Billy Graham won't crusade in London (or, probably, anywhere else)
A press release from the Billy Graham Evangelistic Association (BGEA) suggests that Graham's New York evangelistic crusade three weeks ago was his last, but the statement does not say so explicitly.
Graham had repeatedly stated that he hoped to hold a crusade in London in November as a kind of capstone to his ministry. His 12-week 1954 crusade there launched his ministry as an international figure, ending in a Wembley Stadium event attended by 122,000.
But after consulting with doctors at the Mayo Clinic in Rochester, Minnesota, the 86-year-old evangelist says he and his wife, Ruth, are getting too ill and too old to travel so far.
"After much prayerful consideration I determined I should not be that far from home," Graham said in a letter to London clergy who had extended the invitation. "This was a difficult decision because London has played such a significant part in the life of my ministry."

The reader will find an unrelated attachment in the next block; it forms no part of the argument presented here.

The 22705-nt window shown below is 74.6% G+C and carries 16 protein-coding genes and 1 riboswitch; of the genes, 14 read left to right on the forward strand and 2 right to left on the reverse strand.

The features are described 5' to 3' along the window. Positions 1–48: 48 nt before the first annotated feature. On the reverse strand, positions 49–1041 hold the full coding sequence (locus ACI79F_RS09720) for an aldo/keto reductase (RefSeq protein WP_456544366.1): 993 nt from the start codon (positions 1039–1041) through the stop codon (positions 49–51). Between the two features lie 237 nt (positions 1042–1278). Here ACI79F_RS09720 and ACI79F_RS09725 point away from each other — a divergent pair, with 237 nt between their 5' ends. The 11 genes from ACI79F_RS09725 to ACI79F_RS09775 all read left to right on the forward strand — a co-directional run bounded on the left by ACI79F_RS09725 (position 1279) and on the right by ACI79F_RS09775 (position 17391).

The BGEA says the decision was made before London's bombings and the announcement that the city would host the 2012 Olympic Games, but both incidents would surely make a Graham crusade in that city even more complicated.
In a press release, the organization says that Franklin Graham has already planned "an aggressive schedule of crusades" through 2007 and that the BGEA is planning "the most ambitious international broadcasting outreach in its 55-year history."
But the evangelistic ministry of the organization's namesake will be limited to "writing several books and contributing to other special projects he has begun in recent years," says the group.
Organization spokesmen, however, are repeating Billy Graham's frequent statement about future crusades, "Never say never."1